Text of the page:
The difference between "I have a pen" and "I have got a pen" is mainly one of style. Also, "I have got" is very common in British English, but not used in American English.
In British English, "I have" is considered formal, "I have got" is considered informal.
The difficulty is that although the two sentences looks very similar, they are constructed very differently. Look at these sentences:
1. You have a pen.
2. You have got a pen.
I answered another post by you about auxiliary verbs. Now look at "have" in the two sentences.
1. Here, "have" is main verb -- it means "possess". This sentence has no auxiliary verb.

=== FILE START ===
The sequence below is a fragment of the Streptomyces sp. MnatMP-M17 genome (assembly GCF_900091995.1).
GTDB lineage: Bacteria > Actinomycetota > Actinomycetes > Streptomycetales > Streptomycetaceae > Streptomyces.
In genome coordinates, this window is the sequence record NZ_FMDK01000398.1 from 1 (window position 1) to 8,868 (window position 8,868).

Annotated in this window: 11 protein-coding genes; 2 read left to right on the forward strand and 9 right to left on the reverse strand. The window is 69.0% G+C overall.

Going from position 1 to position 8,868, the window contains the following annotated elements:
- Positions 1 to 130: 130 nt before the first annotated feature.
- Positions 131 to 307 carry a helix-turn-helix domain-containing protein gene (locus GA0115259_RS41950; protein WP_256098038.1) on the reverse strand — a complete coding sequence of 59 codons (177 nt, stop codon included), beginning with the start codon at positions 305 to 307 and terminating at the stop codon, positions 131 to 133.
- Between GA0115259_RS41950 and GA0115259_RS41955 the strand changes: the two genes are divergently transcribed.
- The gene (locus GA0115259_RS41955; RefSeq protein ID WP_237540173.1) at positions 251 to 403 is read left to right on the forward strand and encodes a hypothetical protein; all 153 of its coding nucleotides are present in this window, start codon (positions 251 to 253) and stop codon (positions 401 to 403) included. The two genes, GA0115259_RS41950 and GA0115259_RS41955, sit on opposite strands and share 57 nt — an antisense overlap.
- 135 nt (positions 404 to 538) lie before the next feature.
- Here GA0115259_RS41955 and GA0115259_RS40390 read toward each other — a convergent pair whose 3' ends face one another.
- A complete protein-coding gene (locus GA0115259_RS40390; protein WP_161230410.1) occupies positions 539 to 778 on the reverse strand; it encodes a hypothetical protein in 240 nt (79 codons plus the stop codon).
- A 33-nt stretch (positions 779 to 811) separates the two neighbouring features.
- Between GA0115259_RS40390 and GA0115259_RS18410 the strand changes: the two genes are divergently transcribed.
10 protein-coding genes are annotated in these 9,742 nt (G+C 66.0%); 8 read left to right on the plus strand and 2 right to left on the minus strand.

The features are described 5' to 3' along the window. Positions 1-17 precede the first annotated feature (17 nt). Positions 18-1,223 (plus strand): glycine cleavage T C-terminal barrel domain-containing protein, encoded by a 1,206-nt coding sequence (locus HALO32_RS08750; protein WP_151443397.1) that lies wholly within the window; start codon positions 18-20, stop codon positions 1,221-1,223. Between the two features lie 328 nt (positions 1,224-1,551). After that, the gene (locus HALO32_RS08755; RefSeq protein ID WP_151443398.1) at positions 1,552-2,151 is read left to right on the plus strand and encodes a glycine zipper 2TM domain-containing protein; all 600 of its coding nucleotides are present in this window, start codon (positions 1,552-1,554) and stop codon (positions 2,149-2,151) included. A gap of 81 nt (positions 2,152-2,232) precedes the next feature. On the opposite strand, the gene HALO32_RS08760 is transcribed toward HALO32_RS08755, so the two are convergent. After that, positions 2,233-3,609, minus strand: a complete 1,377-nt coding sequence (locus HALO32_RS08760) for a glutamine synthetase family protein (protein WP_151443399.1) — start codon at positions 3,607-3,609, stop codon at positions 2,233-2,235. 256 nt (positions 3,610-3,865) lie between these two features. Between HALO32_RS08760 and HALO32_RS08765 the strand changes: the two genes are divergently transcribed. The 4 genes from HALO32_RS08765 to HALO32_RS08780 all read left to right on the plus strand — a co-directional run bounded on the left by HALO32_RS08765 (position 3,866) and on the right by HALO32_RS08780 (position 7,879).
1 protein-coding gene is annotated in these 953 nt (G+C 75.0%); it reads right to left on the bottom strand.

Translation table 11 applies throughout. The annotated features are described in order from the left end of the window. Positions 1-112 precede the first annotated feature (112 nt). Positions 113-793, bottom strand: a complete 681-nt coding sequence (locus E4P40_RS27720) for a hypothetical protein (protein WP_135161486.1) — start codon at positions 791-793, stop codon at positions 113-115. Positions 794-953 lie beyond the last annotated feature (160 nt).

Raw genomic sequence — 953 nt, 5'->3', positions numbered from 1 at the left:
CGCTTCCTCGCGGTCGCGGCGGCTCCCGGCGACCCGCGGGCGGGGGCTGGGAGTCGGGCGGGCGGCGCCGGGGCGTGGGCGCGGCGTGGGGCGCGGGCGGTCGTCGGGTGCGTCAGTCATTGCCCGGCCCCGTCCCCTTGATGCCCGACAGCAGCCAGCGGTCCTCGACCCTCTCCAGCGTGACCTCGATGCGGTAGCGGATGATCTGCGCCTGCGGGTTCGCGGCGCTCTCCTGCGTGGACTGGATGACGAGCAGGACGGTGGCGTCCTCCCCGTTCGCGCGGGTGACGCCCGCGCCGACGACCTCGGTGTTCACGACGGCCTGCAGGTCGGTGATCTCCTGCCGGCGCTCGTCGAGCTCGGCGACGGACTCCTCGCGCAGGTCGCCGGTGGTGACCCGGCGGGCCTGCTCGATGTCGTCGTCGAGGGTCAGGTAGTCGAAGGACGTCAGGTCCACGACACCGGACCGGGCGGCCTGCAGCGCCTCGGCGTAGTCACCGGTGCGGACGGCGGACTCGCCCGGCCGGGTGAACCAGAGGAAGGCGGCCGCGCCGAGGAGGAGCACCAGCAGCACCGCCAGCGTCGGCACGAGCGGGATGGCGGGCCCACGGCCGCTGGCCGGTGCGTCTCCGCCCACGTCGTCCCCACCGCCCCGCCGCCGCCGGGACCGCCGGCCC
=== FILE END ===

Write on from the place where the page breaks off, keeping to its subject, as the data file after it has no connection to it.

2. Here, the meaning of "possess" is in the main verb, "get" (here as a past participle, "got"). "Have" is an auxiliary verb.
To make questions and auxiliaries, we always need an auxiliary verb. No problem in sentence 2, but sentence 1 has no auxiliary -- so we use the dummy verb "to do", like this:
1. Do you have a pen?
2. Have you got a pen?
See how different the construction is? You need to be very careful.
Sometimes you will hear people say, "Have you a pen?" and "I haven't a pen", but this isn't really correct standard English. You'll most likely hear this construction in the idioms "I haven't a clue" and "I haven't the foggiest", which both mean "I have no idea". Those are idioms, so it's OK to use the slightly incorrect grammar here.
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